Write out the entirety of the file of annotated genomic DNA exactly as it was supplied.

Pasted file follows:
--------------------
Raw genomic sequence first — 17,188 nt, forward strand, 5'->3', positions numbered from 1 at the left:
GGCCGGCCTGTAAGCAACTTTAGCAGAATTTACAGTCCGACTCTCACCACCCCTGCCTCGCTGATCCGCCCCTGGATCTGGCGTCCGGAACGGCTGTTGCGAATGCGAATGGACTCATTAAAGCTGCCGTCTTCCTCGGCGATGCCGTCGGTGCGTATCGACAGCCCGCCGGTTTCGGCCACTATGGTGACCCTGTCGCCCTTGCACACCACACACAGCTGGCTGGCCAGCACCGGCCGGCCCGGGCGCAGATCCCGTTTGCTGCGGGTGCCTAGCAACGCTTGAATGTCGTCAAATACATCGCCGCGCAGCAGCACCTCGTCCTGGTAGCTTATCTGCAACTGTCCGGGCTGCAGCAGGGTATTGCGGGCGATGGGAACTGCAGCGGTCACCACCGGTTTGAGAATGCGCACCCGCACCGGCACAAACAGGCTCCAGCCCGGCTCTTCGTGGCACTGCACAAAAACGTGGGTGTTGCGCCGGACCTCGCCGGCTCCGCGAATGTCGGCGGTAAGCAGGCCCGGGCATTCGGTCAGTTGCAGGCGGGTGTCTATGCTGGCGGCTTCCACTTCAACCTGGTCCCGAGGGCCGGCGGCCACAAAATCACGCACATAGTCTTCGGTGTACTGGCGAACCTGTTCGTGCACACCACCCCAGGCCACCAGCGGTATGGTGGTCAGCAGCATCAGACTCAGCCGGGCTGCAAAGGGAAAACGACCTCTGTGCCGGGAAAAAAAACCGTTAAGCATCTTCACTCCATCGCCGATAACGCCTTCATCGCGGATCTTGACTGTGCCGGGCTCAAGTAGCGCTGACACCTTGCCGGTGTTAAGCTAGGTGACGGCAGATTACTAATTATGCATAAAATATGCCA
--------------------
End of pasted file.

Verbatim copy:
Raw genomic sequence first — 17,188 nt, forward strand, 5'->3', positions numbered from 1 at the left:
GGCCGGCCTGTAAGCAACTTTAGCAGAATTTACAGTCCGACTCTCACCACCCCTGCCTCGCTGATCCGCCCCTGGATCTGGCGTCCGGAACGGCTGTTGCGAATGCGAATGGACTCATTAAAGCTGCCGTCTTCCTCGGCGATGCCGTCGGTGCGTATCGACAGCCCGCCGGTTTCGGCCACTATGGTGACCCTGTCGCCCTTGCACACCACACACAGCTGGCTGGCCAGCACCGGCCGGCCCGGGCGCAGATCCCGTTTGCTGCGGGTGCCTAGCAACGCTTGAATGTCGTCAAATACATCGCCGCGCAGCAGCACCTCGTCCTGGTAGCTTATCTGCAACTGTCCGGGCTGCAGCAGGGTATTGCGGGCGATGGGAACTGCAGCGGTCACCACCGGTTTGAGAATGCGCACCCGCACCGGCACAAACAGGCTCCAGCCCGGCTCTTCGTGGCACTGCACAAAAACGTGGGTGTTGCGCCGGACCTCGCCGGCTCCGCGAATGTCGGCGGTAAGCAGGCCCGGGCATTCGGTCAGTTGCAGGCGGGTGTCTATGCTGGCGGCTTCCACTTCAACCTGGTCCCGAGGGCCGGCGGCCACAAAATCACGCACATAGTCTTCGGTGTACTGGCGAACCTGTTCGTGCACACCACCCCAGGCCACCAGCGGTATGGTGGTCAGCAGCATCAGACTCAGCCGGGCTGCAAAGGGAAAACGACCTCTGTGCCGGGAAAAAAAACCGTTAAGCATCTTCACTCCATCGCCGATAACGCCTTCATCGCGGATCTTGACTGTGCCGGGCTCAAGTAGCGCTGACACCTTGCCGGTGTTAAGCTAGGTGACGGCAGATTACTAATTATGCATAAAATATGCCA